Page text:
We also rejected the 1999 Constitution which has become an encumbrance to progress of the country. How could we pretend to a federal system, whereas almost seventy items are contained in the exclusive list which only the government at the centre can legislate upon? This is mockery to federalism. Power must be devolved in such a manner as to engender growth, competitiveness and national cohesion.
Also, on the question of a Nigerian President of Igbo extraction come 2023, we resolved to concern ourselves with issues of competence, integrity and credibility. These values, we recommended, must guide the choice of whom Ndigbo will put forward for the job.
What did you do about issues of economic development of Igboland which have lately gained prominence among Igbo groups?
Of course, we acknowledged the primacy of material conditions in social progress. In view of that, we adopted the Aku Ruo Ulo investment initiative as the framework for accelerating economic development of Igboland. This means we must start working on bringing back our wealth to develop our land. This well thought out plan aims at recalibrating the course of our homeland economic growth by making our wealthy brothers and sisters who reside outside Igboland to consciously, gradually and seamlessly repatriate their wealth back home. In this way, more jobs will spring up and social vices will take a nosedive in Igboland.
We must develop the Igboman in Igboland. It is sad that the greatest number of individual wealthy Nigerians is among the Igbo yet this reality has not reflected in the existential conditions of our people in Igboland. The aggregate wealth of our people is scattered across the globe, and their business nestling everywhere.
But with the repatriation of just 20 per cent of our wealth back home, no Igboman will think of residing outside Igboland. We will be cheating ourselves if we don’t realize this. We are blessed with human and material resources to become the Dubai of the UAE and the California of the USA. We must therefore end the ongoing capital flight which will also lead to an end to brain drain, and with the multiplier and accelerator effects, Igboland will become the attraction of Nigeria and Africa.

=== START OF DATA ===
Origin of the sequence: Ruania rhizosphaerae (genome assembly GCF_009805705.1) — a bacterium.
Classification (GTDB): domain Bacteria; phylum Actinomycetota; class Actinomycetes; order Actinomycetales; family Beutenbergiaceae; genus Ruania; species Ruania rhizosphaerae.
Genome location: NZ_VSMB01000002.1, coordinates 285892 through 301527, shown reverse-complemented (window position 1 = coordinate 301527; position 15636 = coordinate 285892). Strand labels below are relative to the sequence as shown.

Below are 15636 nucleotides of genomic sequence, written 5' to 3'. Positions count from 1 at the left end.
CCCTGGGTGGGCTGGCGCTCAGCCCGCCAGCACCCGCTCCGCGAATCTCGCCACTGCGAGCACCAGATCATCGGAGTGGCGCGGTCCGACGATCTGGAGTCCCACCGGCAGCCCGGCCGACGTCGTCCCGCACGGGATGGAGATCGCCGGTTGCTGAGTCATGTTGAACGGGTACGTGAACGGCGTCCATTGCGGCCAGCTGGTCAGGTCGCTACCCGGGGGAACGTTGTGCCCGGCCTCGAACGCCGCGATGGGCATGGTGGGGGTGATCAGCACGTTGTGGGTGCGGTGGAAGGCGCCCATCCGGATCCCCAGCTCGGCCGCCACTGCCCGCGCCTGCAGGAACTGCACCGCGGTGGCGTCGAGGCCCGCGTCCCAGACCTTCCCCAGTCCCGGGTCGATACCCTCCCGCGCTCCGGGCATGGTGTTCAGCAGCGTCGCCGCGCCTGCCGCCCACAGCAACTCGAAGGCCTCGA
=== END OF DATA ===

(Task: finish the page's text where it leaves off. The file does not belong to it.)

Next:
You saw the technological heights we attained even in a war situation under Biafra? You see what Innoson and Coscharis are doing? That’s the way to go! The Igboman doesn’t believe in sharing other people’s resources. We even bring out our best under excruciating conditions. We have the capacity, the ingenuity and the technology. The sharing of oil money has taken Nigeria backwards. Oil boom has led Nigeria to oil doom.
The people that need oil should keep taking oil, but after looking inward and implementing our Aku Ruo Ulo Initiative, they will bring the oil money back to us by purchasing our goods and services. They will need our shoes, cars, textiles and our technologies. They will come to us. That is the ultimate restructuring that makes meaning. It is the economic restructuring of Nigeria. It is what we can do for ourselves as Igbo people. That is a restructuring that can never be re-restructured. That is what we are working on as ASETU. That is the economic security of the Igbo Nation.